For the first time in eight years, Lily found flowers trying to poke their pale purple heads out of the slush that passed for snow in mid-July. They had little tear-drop shaped petals, and lime green stems that were valiantly shoving the blossoms up toward the radiant sunlight. Why they had decided this was the time to germinate was totally unknown to her. She liked to think that maybe this was one final hurrah - the plants’ wild desire to go out with a vegetative bang.

More than likely though, it was just a fluke. Some ice had lensed sunlight just right, and the patch of soil where the seeds had lain dormant for years got a little extra heat and light. Nestled in a pocket of dark colored moss, the seeds threw out roots to drink in the frigid melt water. They sent up shoots that terminated in the flowers, and Lily bent down to pluck them from the snow in a move that violated all the specimen collection protocols.

Randall, the botanist, would have chastised her. This was an incredible find, he would have said. Solid proof that life was resilient and willing to bide its time until the conditions were perfect. He would have worn nitrile gloves, and carefully uprooted the plants with a sterilized trowel before rinsing them in distilled water. The flowers would have been dehydrated , catalogued, and annotated. After all, if they weren’t going to do things right, why bother doing them at all?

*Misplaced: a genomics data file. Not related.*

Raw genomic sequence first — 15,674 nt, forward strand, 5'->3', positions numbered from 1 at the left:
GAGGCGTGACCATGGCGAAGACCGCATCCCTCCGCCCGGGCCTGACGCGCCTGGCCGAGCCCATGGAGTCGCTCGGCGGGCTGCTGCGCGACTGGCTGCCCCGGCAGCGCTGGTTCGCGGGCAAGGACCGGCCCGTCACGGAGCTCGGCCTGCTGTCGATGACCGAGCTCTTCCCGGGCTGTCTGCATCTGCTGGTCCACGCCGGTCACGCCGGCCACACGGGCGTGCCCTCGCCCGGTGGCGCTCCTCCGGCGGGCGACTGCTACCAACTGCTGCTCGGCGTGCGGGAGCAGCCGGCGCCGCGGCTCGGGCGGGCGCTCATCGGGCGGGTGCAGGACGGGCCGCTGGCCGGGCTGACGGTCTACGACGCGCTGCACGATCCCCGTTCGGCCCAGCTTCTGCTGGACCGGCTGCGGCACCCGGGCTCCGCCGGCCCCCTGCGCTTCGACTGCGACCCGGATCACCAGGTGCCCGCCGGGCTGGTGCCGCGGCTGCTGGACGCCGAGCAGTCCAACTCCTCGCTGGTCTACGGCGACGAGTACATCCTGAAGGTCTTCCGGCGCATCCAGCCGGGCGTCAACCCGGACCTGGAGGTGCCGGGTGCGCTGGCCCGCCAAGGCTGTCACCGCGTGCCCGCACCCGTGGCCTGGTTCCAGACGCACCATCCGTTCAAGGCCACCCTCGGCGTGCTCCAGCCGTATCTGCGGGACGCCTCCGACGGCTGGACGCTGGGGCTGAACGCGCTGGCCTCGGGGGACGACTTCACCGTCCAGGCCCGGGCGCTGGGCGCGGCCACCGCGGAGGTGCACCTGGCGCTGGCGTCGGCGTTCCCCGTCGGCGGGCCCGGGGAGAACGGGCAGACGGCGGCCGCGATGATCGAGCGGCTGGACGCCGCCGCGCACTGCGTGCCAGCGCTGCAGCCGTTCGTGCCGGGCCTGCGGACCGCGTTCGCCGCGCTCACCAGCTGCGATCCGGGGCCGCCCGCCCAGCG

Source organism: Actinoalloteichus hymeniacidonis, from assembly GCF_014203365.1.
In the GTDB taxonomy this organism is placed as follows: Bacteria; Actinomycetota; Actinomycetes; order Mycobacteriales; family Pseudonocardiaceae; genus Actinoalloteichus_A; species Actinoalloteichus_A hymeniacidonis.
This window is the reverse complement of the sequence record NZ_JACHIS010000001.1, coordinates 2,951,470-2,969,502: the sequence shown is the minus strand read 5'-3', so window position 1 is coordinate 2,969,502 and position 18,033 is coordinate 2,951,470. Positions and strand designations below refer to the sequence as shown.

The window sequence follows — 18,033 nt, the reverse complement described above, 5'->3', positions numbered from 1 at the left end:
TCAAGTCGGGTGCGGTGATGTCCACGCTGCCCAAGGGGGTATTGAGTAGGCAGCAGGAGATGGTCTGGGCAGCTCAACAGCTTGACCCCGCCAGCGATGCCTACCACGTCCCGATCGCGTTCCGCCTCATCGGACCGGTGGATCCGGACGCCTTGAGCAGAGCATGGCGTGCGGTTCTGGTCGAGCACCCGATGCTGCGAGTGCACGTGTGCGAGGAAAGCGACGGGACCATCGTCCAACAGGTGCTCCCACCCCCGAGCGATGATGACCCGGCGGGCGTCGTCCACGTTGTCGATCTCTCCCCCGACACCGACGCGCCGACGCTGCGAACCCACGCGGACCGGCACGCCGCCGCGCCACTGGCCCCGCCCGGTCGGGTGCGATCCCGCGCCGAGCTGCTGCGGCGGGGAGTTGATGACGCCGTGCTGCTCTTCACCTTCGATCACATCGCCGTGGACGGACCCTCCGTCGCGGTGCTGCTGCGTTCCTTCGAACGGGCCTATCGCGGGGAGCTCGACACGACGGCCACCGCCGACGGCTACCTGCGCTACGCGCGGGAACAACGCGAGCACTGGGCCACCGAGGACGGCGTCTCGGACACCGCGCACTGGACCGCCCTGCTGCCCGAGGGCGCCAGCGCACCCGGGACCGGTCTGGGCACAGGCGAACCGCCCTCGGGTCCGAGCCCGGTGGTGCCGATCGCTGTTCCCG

But Lily wasn’t a botanist, and she no longer really cared about protocols. She was a paleontologist, and furthermore, she was perhaps the last living person on earth. There was no bureaucracy left to appeal to, even if Randall had been alive and willing to lodge a complaint. The glaciers had already scoured the Institute, the UN, and the capitol from the face of the Earth. Fifteen years ago, the airwaves went silent. Five years ago, the glacier’s icy head had poked over the horizon, so they they could be seen from the mountaintop entrance of the project. Only Lily and Soraya were left alive to stand on the summit and watch the kilometers-high wall of ice grind across what was left of the world, caring not a whit whether it was a mountain or a city that it crushed beneath its icy foot.

All of this had happened before, and undoubtedly it would happen again. Seventy seven years ago there had been a great celebration as mankind turned the tide back against global warming. The north pole was finally packed in sea ice that stayed frozen year-round, and the straights of Magellan were frozen solid for the first time in recorded history. But every year, the ice crept just a little further toward the equator.